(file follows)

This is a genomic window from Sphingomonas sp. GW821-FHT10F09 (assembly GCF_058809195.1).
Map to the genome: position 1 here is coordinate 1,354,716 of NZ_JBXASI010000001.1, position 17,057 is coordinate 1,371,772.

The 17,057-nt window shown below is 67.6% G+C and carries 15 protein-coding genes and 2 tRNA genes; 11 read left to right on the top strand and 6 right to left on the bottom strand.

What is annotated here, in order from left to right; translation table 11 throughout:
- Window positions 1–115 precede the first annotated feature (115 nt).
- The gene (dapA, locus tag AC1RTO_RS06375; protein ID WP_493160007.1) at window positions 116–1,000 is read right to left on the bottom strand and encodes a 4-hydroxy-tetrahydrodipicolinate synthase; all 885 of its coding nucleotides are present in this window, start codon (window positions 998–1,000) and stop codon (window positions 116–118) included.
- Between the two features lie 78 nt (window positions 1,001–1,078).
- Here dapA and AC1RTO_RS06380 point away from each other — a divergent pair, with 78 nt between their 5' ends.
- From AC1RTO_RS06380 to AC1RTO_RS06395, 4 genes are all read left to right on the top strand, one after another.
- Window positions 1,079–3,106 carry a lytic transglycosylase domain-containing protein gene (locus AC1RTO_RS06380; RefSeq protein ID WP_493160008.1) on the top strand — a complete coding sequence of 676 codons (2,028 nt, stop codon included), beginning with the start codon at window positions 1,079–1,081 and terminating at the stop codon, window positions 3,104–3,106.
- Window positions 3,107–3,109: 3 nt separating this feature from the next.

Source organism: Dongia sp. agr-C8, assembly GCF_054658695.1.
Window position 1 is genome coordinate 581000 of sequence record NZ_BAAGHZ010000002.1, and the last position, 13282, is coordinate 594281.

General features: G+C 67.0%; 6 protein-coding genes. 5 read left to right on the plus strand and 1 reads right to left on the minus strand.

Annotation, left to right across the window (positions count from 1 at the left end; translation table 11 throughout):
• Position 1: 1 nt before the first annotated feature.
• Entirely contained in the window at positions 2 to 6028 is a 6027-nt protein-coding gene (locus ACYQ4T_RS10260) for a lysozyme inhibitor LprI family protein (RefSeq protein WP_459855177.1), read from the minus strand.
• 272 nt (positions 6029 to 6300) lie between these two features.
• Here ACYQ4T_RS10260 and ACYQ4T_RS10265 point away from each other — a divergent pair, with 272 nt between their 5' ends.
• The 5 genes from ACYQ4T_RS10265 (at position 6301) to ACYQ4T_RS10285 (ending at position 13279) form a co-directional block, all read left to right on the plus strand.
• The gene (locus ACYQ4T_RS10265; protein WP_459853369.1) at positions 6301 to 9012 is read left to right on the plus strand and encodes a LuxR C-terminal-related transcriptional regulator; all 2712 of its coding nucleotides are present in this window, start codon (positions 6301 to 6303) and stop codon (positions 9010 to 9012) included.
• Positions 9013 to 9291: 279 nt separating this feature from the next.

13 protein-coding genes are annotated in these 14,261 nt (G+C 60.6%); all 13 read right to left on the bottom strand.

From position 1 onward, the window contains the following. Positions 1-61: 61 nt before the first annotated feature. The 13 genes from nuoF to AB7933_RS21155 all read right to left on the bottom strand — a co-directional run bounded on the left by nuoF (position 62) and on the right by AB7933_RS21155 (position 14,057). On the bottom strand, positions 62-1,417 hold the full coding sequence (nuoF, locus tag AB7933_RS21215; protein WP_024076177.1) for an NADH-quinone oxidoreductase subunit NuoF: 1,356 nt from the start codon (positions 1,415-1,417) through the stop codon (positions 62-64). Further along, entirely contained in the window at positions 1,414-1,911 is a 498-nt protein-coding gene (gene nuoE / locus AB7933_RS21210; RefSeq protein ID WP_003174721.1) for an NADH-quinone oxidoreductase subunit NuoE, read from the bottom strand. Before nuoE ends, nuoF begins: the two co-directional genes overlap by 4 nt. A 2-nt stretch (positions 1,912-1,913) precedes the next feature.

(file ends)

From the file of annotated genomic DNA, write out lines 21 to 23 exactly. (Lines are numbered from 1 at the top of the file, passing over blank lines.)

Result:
• The gene (locus ACYQ4T_RS10265; protein WP_459853369.1) at positions 6301 to 9012 is read left to right on the plus strand and encodes a LuxR C-terminal-related transcriptional regulator; all 2712 of its coding nucleotides are present in this window, start codon (positions 6301 to 6303) and stop codon (positions 9010 to 9012) included.
• Positions 9013 to 9291: 279 nt separating this feature from the next.

13 protein-coding genes are annotated in these 14,261 nt (G+C 60.6%); all 13 read right to left on the bottom strand.